In less than a fortnight as I begin my ninth year in teaching, I will be embarking on my first experience teaching a Senior Infants class. I would like to use the CIQ in some form to improve their educational experiences, therefore I would welcome any suggestions or feedback from readers of this blog as to how I can best do this.

The Value Teachers Place in Things

If you could avail of a service and pay for the privilege of it; or avail of a similar service and be offered it for free, what would you choose? If I was going to benefit in some way from the free service, I would choose that one, after having given it some proper thought. If I was considering availing of the paid service, I’d do my research to see what was on offer and I’d check the reputation of the person offering it, as I would be parting with hard-earned money.

If you were pondering what product to buy from a range of choices, do you believe what the reviewer says if he/she receives free samples of merchandise from time to time from the supplier? I can’t place much faith in a review if it’s too positive – nothing is perfect. I’d rather give it some real thought and make my own mind up.

This blog post came about as a result of what I’ve seen on various teacher Facebook pages over the last number of weeks. “Like, tag and share to enter a draw for a free planner!” and the likes. It has also come about as a result of what I’ve seen over the last few years – relatively new teachers hosting paid seminars or writing books where they tell NQTs and student teachers how they think they should do things. There is a lot wrong with this.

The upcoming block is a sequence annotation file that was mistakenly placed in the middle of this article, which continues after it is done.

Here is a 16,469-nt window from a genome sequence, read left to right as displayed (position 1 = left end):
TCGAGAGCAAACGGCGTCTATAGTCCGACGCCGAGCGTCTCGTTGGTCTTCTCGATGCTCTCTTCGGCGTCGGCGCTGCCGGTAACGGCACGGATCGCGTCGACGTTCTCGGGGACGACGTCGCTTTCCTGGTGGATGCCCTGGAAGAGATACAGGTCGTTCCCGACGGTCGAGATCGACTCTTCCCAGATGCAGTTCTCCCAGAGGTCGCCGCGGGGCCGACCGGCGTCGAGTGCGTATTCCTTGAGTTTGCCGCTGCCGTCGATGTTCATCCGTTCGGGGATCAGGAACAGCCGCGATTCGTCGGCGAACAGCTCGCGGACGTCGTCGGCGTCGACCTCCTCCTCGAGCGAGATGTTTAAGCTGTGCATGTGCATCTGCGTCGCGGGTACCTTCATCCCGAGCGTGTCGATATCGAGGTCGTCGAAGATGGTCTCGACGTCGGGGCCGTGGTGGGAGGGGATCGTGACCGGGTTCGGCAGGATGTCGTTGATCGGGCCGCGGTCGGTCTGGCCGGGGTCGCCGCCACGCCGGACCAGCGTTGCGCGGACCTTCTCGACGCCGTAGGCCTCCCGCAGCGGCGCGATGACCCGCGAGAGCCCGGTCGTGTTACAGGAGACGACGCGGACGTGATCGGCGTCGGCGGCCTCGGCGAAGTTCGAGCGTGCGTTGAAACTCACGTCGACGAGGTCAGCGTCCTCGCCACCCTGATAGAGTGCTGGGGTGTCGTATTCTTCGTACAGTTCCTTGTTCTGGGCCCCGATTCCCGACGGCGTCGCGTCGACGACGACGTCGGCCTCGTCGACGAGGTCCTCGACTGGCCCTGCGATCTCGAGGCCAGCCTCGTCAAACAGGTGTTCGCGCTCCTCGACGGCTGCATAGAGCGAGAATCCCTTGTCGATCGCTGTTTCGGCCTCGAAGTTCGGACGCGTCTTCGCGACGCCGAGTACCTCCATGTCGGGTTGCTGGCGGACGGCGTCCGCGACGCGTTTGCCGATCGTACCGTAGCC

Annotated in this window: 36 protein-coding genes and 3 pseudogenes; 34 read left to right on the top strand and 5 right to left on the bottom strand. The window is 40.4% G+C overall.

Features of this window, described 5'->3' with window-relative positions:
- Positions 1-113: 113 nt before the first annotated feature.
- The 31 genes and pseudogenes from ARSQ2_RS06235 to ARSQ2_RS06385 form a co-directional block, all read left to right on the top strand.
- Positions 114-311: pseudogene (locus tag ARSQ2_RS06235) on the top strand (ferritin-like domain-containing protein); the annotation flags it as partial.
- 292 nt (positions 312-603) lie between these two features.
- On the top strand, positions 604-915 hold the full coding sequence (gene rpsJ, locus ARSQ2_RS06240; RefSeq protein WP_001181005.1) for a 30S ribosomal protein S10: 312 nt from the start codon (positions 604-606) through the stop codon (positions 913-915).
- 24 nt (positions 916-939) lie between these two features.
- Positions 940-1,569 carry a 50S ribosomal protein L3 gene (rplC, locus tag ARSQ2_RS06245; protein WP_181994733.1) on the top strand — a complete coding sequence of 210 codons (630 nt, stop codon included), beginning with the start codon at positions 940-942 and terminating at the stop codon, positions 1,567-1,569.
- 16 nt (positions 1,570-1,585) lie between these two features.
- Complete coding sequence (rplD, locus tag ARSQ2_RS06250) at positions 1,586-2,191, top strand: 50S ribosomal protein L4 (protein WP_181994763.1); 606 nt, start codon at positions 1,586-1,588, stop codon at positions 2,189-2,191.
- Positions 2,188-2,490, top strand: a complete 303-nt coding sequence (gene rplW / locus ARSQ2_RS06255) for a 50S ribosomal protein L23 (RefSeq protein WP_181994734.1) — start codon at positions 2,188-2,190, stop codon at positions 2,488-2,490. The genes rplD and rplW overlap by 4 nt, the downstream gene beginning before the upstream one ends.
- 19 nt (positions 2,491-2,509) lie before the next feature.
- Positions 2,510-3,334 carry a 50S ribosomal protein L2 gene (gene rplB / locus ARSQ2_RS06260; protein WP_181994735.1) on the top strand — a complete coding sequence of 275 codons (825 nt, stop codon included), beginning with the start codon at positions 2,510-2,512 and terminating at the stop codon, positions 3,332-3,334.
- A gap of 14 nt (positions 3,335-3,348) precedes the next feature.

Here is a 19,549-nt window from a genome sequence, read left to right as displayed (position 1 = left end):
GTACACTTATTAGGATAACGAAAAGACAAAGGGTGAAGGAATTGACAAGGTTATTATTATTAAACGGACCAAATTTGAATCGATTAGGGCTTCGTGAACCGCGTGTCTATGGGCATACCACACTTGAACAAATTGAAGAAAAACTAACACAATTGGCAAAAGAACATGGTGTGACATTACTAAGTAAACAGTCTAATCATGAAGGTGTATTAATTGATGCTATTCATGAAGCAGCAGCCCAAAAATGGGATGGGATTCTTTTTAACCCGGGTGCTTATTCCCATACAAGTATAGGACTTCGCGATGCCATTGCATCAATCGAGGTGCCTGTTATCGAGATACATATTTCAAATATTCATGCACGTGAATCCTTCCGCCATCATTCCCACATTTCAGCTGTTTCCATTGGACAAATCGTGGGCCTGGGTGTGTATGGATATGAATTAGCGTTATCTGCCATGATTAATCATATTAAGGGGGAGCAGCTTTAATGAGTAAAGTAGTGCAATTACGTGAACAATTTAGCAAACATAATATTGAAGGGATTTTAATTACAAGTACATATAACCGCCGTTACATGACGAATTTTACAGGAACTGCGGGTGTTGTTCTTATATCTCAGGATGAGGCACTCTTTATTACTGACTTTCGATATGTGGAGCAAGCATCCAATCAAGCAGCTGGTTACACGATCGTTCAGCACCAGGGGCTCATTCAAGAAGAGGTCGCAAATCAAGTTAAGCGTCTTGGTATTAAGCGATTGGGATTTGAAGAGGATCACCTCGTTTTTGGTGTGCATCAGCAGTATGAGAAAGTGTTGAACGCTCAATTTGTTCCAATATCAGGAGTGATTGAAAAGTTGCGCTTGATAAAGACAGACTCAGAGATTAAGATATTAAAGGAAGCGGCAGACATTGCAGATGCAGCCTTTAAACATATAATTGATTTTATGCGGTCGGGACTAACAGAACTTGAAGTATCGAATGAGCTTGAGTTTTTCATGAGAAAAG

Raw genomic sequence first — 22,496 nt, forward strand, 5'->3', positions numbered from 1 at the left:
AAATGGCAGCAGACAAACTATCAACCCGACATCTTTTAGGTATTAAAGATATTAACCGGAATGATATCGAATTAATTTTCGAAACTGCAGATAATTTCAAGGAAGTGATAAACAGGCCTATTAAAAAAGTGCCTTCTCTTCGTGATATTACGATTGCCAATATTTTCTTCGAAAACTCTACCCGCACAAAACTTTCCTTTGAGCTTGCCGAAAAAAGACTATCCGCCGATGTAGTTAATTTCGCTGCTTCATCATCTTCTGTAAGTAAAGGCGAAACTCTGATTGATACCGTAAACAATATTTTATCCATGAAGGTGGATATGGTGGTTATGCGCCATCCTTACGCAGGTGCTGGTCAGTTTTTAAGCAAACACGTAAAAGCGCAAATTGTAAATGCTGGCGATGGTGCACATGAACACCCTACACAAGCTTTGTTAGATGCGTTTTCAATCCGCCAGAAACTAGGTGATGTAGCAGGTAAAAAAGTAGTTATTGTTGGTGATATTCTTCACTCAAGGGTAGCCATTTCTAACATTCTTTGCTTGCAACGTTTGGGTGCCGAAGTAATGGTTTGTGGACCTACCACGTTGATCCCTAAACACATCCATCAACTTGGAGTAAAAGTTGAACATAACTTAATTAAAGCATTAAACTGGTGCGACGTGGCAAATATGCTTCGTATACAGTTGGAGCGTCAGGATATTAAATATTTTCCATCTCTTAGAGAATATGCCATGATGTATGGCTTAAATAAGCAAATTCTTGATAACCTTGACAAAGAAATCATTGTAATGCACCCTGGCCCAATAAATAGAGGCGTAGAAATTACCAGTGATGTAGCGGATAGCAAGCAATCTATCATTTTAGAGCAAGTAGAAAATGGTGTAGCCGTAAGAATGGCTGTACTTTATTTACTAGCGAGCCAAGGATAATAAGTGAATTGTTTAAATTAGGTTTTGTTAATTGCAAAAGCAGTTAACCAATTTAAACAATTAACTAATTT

It is unethical. The whole “Like, tag and share” gimmick is a shameless way of accruing an increasing amount of likes for a Facebook page. The page with thousands of likes therefore has to be questioned as to its value. Can we really believe that ten thousand or more people really have an interest in what a particular teacher is saying/selling on Facebook if those likes were gained through a questionable marketing trick? Is it really a genuine following? Do ten thousand likes place a value in the product being sold or the reputation of the person selling it?

Teachers should question everything and should encourage their learners to do so too. There is an unfortunate trend occurring where some teachers are looking for the quick fix, or the “how-to” manual. This does a disservice to the profession and bypasses what all teachers should be doing – thinking critically. It shows a negligible amount of questioning  or judgment – skills that are important to us as teachers and important to impart to our learners.